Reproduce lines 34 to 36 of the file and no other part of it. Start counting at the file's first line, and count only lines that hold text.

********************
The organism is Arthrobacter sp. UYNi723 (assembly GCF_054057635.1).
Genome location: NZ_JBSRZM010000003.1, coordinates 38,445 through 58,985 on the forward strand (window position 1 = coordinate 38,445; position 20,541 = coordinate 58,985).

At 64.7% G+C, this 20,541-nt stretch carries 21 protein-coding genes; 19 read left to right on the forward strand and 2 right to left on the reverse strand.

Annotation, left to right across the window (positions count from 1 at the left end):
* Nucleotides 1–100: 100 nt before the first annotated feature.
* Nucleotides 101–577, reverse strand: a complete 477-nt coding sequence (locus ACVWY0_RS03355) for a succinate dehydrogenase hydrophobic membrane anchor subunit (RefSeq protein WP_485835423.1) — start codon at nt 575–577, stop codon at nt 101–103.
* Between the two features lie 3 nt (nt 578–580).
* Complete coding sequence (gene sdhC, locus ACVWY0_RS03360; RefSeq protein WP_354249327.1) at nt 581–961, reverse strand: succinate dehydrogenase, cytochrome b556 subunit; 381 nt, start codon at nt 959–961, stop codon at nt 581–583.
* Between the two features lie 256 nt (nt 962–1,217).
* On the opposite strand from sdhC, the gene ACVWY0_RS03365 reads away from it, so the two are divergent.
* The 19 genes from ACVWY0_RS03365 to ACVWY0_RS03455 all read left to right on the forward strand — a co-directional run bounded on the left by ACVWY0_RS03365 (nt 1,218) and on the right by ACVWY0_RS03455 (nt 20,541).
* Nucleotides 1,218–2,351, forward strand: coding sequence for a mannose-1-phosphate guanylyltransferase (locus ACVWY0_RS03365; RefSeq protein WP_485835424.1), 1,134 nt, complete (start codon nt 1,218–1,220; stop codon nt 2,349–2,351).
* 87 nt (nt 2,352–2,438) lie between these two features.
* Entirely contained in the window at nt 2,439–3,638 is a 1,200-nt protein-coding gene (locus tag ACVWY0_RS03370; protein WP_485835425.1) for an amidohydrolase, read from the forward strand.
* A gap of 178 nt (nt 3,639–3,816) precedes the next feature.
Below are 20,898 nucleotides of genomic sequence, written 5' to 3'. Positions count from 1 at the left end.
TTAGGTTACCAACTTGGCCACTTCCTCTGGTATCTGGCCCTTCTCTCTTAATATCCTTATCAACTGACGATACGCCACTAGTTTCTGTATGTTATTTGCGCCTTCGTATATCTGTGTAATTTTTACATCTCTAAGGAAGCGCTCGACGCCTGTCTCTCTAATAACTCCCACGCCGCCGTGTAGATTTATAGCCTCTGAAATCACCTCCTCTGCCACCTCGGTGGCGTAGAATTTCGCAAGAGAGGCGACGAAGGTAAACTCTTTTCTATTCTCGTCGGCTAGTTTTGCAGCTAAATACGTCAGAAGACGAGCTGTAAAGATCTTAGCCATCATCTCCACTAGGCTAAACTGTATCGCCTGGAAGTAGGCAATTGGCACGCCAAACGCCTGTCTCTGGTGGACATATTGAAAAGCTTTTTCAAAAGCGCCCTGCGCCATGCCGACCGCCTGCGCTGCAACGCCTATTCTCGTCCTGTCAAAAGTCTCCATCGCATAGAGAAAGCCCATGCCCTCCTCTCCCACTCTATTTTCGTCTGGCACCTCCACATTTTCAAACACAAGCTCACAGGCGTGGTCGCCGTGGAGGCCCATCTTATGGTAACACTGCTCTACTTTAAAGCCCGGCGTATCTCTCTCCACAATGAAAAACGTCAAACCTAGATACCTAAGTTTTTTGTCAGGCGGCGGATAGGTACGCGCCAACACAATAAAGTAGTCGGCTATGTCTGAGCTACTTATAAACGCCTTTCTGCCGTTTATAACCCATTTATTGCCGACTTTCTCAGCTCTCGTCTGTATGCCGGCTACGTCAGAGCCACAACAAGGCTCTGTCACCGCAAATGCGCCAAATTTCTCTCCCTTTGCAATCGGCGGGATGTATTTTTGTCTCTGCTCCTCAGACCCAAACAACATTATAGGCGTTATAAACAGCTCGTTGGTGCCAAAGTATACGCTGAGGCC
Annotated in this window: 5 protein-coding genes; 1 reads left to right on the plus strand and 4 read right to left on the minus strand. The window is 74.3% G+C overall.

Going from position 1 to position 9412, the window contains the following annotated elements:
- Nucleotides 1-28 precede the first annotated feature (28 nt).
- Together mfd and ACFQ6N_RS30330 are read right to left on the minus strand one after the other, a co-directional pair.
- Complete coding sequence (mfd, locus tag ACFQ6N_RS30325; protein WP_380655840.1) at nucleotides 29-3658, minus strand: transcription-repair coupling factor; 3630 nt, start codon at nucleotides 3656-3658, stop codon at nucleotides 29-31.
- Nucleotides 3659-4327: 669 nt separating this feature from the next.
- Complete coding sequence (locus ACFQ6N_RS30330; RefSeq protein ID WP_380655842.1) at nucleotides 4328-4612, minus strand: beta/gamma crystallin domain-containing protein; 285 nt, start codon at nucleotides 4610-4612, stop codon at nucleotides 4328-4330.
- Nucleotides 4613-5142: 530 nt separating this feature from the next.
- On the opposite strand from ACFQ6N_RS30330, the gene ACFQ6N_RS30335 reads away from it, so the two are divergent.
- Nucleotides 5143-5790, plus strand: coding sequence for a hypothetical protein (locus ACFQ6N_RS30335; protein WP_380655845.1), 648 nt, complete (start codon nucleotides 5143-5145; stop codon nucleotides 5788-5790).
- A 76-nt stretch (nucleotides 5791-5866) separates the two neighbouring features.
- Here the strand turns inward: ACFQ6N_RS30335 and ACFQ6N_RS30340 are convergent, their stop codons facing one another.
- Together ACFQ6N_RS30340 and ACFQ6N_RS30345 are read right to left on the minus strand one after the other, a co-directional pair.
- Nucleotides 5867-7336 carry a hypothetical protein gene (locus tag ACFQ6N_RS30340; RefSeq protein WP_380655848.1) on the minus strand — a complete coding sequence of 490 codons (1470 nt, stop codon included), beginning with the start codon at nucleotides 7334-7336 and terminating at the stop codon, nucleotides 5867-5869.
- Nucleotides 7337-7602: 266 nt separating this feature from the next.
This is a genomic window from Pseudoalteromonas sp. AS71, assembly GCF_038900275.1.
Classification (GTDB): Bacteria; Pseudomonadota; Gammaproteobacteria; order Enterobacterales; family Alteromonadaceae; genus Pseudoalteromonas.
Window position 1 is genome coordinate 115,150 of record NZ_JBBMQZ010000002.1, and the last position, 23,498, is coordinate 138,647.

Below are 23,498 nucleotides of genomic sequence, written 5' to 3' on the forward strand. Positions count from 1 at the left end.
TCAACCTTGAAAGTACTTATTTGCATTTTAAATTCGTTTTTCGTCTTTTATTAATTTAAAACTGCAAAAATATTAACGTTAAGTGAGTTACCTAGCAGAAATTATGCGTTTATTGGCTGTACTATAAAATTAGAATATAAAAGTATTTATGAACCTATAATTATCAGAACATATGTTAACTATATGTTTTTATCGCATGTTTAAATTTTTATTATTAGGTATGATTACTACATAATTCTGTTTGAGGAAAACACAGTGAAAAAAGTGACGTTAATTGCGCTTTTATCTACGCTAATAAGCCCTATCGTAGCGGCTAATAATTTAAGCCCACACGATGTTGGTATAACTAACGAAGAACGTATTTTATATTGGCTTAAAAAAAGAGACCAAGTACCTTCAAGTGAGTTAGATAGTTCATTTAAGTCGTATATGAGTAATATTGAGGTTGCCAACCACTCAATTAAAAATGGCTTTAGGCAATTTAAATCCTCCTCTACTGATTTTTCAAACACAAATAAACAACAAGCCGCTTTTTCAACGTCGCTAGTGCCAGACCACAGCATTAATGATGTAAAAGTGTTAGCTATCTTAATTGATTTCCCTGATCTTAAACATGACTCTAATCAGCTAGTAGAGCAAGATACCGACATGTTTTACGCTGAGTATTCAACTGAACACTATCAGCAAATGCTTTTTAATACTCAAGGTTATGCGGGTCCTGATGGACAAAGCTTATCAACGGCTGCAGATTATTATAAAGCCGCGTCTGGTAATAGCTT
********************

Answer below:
Classification (GTDB): Bacteria; Pseudomonadota; Gammaproteobacteria; order Enterobacterales; family Alteromonadaceae; genus Pseudoalteromonas.
Window position 1 is genome coordinate 115,150 of record NZ_JBBMQZ010000002.1, and the last position, 23,498, is coordinate 138,647.

Below are 23,498 nucleotides of genomic sequence, written 5' to 3' on the forward strand. Positions count from 1 at the left end.